[media-credit id=15 align=”aligncenter” width=”580″][/media-credit]“The original hospital did not have the imposing presence of many of the buildings you see here today, but it does have a history behind it that is symbolic of the Georgia Tech way,” said Institute President G.P. Bud Peterson in his commemorative speech for the 100th anniversary.
Today, what is now known as the Edward Roe Stamps III Health Services ranks sixth in collegiate health services, according to Princeton Review.
“As I have told my staff, number six means we don’t have much farther to go to be the number one college health service in the country,” said Gregory Moore, Senior Director of Health Services. “I promise you, that is where we are going. Number one.”
Originally founded due to the death of a student from unavailability of medical care, the first Tech hospital was created in 1911. Since then, it has seen large improvements in all areas, such as the ready availability of the health center, the extensive network of specialty doctors and the recent digitalization of all student records, lab results and communications systems.
Health Educator Michelle Cohen, however, believes the people of Stamps Health Services are the leading characteristic.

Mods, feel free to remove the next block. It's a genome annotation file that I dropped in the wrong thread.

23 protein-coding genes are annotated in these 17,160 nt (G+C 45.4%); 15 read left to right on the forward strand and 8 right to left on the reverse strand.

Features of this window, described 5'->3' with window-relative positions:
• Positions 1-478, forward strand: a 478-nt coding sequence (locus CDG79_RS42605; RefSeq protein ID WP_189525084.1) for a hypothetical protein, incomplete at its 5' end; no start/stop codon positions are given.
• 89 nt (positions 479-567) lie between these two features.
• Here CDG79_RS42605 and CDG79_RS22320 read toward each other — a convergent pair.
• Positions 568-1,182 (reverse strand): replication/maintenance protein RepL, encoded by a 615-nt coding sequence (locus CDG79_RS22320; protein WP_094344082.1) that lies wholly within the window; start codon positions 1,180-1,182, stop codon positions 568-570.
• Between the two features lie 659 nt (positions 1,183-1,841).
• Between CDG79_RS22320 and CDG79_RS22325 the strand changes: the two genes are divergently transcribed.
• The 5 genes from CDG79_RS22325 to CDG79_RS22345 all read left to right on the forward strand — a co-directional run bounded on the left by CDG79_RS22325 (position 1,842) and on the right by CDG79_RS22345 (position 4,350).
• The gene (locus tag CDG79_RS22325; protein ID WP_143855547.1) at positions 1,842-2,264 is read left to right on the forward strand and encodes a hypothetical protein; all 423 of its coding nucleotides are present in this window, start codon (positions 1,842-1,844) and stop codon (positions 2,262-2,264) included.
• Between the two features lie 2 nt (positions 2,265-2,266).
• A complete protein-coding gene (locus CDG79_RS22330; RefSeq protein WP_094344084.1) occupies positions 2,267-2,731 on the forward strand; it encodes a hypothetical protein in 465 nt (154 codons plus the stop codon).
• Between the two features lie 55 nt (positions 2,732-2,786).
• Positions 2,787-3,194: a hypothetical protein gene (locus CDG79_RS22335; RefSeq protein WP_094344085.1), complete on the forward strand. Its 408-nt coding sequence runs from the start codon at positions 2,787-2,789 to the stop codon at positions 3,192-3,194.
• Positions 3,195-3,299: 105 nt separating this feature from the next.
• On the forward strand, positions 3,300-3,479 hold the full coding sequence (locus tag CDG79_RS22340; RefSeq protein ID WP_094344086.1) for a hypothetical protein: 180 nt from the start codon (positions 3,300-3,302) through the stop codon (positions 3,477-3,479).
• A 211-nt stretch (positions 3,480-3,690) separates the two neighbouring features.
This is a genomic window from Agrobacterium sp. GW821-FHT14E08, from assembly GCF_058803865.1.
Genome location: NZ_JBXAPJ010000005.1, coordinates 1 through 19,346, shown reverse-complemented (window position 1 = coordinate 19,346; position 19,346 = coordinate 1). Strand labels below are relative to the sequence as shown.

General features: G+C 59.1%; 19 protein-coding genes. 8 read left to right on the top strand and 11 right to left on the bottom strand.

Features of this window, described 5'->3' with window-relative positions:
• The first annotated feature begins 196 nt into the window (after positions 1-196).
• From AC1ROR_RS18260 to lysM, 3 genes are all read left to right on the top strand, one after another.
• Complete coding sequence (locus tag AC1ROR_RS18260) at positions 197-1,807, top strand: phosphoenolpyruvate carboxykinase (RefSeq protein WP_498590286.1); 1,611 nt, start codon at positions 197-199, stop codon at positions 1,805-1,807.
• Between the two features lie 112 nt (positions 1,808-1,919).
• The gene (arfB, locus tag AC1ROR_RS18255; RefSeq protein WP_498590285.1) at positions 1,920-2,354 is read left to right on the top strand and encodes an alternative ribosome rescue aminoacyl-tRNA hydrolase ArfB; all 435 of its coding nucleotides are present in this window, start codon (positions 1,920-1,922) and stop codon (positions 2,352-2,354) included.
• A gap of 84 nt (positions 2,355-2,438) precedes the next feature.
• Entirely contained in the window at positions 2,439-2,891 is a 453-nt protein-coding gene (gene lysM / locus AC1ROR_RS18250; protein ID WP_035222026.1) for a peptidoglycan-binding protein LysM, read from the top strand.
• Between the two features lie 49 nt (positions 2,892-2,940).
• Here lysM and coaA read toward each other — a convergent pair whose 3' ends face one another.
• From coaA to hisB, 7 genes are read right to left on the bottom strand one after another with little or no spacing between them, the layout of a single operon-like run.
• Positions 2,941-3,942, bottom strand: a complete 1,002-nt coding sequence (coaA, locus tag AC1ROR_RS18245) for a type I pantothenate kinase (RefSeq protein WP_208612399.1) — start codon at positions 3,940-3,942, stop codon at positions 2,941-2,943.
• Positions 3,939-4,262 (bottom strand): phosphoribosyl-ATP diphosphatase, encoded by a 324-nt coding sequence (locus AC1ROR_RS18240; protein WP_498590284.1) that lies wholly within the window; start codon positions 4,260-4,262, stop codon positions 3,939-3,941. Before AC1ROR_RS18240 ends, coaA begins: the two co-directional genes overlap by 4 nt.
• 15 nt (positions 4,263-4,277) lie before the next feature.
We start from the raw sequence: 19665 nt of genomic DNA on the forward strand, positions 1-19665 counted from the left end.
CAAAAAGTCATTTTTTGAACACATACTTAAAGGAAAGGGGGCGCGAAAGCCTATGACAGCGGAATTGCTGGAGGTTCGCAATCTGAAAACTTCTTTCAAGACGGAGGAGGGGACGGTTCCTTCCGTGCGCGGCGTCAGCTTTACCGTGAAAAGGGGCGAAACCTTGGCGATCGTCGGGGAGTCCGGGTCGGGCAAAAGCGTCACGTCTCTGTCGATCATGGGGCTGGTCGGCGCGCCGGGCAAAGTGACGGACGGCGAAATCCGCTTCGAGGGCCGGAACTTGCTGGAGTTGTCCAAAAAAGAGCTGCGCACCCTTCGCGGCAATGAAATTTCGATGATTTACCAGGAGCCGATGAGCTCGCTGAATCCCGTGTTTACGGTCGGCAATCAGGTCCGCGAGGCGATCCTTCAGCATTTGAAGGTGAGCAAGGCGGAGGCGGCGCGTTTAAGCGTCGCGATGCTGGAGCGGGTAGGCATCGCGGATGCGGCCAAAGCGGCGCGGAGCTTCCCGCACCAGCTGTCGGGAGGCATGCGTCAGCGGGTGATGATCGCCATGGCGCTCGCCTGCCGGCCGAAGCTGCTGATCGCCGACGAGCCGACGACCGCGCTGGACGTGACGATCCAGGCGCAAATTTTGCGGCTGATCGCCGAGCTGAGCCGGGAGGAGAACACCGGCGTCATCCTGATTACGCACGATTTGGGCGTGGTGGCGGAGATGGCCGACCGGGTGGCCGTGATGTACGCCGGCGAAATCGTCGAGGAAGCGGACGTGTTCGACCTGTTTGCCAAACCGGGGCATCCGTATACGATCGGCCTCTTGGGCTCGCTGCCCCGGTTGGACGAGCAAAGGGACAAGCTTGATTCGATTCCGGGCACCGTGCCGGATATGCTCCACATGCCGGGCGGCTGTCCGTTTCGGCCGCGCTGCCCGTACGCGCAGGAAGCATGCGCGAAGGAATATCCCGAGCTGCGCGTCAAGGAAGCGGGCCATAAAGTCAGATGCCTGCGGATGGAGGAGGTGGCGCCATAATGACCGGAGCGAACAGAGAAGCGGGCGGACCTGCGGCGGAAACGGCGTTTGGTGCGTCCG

“Stamps Health Services staff members are committed to keeping our students healthy to support their success,” Cohen said.
Though no set plans have been made for the next 100 years at Tech, health services has several upcoming projects lined up to serve the student body more capably, possibly including a dental practitioner, a more standardized pharmacy, a continual expansion of health education through the newly acquired dietician and others.
“In addition, we are building teams [of specialized doctors] to address [student] issues that are multifactorial, so we can discover them and treat them right away,” Moore said.
At the root of these advancements, however, lie many principles of the Stamps Health Services.
“When health is absent, wisdom cannot reveal itself, art cannot become manifest, strength cannot fight, wealth becomes meaningless and intelligence cannot be applied,” Moore said, a quote from the physician of Alexander the Great’s physician. “As we enter the next 100 years, it is wise to keep these words in mind. Keeping our students healthy will allow them to get the very most out of a Georgia Tech education.”
“As we celebrate our heritage, we look forward to continue the legacy of service and partnership with other members of the Georiga Tech community,” Peterson said. “[We will] continue to provide outstanding health services to all of our students, faculty, and staff here at Tech.”